Dinner with Danny: A Very Special Evening
By Henry Street Settlement
Above: Daniel Kronenfeld, right, with his successors Verona Middleton Jeter (left) and current Executive Director David Garza (center) at Dinner with Danny, February 8, 2018.
Friends, former colleagues and family gathered on February 8th to celebrate Daniel Kronenfeld, the beloved former Executive Director of Henry Street, at Dinner with Danny, a special event held to name the Henry Street Executive Office in his honor. Danny created the Settlement’s Urban Family Center in 1972, America’s first apartment-style family homeless shelter, and served as its director before being named Executive Director of the Settlement, where he served from 1985 until 2002.
As he held court in the Settlement’s historic dining room, Danny (the last ED to live in the Settlement) received tributes from individuals who spanned the whole of his 30-year career at Henry Street.
Current Executive Director David Garza placed a crown on Danny’s head before remarking, “There’s as much love in this room tonight as there has ever been. Danny’s contributions to the Settlement and the community have been extraordinary.” David told the audience the story of his own hiring at Henry Street 17 years ago, a story that began by meeting Danny at a volunteer event.
Above: Executive Director David Garza addresses the crowd, including the newly crowned Danny Kronenfeld.
Verona Middleton Jeter, the former Executive Director who succeeded Danny, traveled from her home in South Carolina to pay tribute. “Danny, you had so much confidence in me that I began to have confidence in myself,” she said. The two worked together for many years at the agency’s Urban Family Center shelter.
Former United Neighborhood Houses (UNH) Executive Director Nancy Wackstein, said, “In my long career, two men encouraged me to ‘lean in’ – [former mayor] David Dinkins and Danny. I thank you, Danny, and I love you.” Susan Stamler, current Executive Director of UNH, also paid tribute to Danny.
Michael Zisser, former Executive Director of University Settlement, said that Danny served as his mentor and “he taught me many things, including how not to be politically correct!” David Stern, a longtime friend and colleague, noted that “Danny would treat a homeless mother with the same respect he’d treat a princess or a president. You were my hero before I met you and you’re still my hero.”
Richard Abrons, Vice-Chairman of the Board and who has known every Henry Street Executive (from 1893 through today), said, “When he was named Executive Director, Danny saved the Settlement, built its programs and insured its future. What did Danny do for Henry Street? I’ll give you the answer: Everything.”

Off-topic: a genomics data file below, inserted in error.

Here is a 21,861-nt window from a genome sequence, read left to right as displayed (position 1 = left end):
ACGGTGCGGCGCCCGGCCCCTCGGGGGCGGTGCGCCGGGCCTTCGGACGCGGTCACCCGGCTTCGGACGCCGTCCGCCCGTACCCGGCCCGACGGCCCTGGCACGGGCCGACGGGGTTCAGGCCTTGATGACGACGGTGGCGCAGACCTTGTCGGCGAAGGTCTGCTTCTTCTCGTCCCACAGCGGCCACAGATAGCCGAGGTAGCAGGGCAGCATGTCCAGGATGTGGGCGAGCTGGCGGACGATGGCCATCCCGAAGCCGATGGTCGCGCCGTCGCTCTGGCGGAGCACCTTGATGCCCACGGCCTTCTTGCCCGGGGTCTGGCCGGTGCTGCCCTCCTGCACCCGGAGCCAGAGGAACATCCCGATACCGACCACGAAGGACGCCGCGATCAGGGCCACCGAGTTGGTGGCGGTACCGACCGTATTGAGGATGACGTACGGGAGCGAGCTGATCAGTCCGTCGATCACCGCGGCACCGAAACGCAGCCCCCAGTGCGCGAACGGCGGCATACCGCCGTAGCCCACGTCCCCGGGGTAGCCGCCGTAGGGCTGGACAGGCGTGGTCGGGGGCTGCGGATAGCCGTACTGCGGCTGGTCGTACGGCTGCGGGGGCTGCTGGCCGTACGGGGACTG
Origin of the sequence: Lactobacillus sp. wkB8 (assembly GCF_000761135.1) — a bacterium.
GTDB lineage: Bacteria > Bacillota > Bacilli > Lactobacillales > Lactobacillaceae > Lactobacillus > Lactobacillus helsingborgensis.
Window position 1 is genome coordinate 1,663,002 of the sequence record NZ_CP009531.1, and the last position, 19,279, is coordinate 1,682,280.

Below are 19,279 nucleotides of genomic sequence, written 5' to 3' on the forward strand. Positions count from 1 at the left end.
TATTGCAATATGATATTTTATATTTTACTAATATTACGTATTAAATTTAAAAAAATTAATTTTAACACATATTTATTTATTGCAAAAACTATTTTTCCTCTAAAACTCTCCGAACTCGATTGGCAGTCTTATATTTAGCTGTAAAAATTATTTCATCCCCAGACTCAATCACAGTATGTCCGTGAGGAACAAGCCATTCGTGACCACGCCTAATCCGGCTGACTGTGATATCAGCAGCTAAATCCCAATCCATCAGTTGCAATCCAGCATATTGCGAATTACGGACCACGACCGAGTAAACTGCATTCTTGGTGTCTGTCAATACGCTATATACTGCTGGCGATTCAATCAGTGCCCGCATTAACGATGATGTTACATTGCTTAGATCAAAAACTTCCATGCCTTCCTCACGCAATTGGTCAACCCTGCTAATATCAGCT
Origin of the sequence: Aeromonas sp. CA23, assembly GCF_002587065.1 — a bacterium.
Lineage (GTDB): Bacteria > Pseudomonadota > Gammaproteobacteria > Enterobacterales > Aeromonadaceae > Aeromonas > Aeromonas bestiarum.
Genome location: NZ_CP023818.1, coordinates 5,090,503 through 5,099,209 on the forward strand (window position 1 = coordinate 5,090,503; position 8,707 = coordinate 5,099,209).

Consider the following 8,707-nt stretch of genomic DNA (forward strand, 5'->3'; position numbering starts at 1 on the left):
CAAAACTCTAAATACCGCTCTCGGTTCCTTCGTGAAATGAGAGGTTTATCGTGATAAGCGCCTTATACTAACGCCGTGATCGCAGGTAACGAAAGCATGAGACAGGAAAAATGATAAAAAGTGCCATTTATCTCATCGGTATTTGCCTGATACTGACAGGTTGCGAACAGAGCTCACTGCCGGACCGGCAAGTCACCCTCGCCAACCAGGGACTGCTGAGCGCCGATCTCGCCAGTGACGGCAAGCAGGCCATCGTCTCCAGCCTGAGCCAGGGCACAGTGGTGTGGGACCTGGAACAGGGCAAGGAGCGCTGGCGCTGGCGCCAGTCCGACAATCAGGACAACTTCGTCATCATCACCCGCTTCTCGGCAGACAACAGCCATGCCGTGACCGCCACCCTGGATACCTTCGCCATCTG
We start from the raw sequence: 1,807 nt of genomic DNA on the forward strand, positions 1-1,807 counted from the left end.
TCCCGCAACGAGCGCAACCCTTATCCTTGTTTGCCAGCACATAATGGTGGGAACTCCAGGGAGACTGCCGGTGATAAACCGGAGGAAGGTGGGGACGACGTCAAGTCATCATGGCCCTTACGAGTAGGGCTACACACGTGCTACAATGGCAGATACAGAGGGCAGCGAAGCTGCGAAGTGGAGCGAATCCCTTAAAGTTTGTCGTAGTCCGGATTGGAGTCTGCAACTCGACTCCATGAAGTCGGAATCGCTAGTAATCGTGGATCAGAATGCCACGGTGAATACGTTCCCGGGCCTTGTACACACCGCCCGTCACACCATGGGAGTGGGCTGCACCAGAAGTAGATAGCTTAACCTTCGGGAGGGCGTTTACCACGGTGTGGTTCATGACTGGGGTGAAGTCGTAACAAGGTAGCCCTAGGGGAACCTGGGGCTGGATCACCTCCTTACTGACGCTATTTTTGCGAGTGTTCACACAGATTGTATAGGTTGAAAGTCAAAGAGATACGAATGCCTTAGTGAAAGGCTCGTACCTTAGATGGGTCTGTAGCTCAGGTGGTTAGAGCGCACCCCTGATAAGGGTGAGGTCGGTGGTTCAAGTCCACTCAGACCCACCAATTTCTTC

Current Board Chairman Scott Swid presented Danny with a plaque, a facsimile of the plaque hanging outside the executive office: The Danny Kronenfeld Executive Office. “Danny was the first person I met at Henry Street 20 years ago. His impact and legacy are felt today, as is his sense of duty, justice and humor.”
Above, left to right: Richard Abrons and Scott Swid address Danny Kronenfeld and the crowd at Dinner with Danny, February 8, 2018.
Danny’s affiliation with Henry Street began in 1971 when he was asked to create a model for family shelter. Danny coauthored a seminal paper entitled An Alternative to Welfare Hotels: A Plan for the Creation of a Temporary Family Residence, that served as a blueprint for the Urban Family Center, America’s first family shelter. The shelter opened at Henry Street in 1972, with Danny at its helm. He and other social workers lived onsite to provide 24-hour social service support to the families in residence. The Urban Family Center became the gold standard for housing homeless families, and was duplicated nationwide. In 1985, Danny was named Executive Director of Henry Street and moved into the Settlement’s headquarters at 265 Henry Street. He was the last executive director to live in the building, a tradition that dated from its founding in 1893. Danny retired as Executive Director in 2002.
Born in the Bronx in 1932 to immigrant parents, Danny attended New York City public schools, where his exposure to diverse students helped inform his consciousness of race relations and social justice. Danny graduated cum laude from the City College of New York, where he was a member of Phi Beta Kappa. He pursued graduate studies at the University of Wisconsin-Madison, and earned a Master of Social Work degree from Columbia University.
Prior to joining the Settlement, Danny worked for New York City’s Mobilization for Youth, the Ittleson Center for Child Research and Day Treatment and the Bronx YMHA, places where he practiced his calling to public service and social work. He was an instructor at the Columbia University School of Social Work. Among Danny’s honors while at Henry Street was his selection as one of 53 Americans invited to attend President Bill Clinton’s inaugural luncheon as a “Face of Hope.” He was seated next to the President at that event.
Following his retirement from Henry Street, he served as a senior fellow at the Fund for the City of New York, evaluating and making recommendations for the City’s Homeless Family Program. He also spent six post-retirement years on a project to help nonprofits work more effectively with interns.
Danny, who lives on the Lower East Side, is an adored father and grandfather.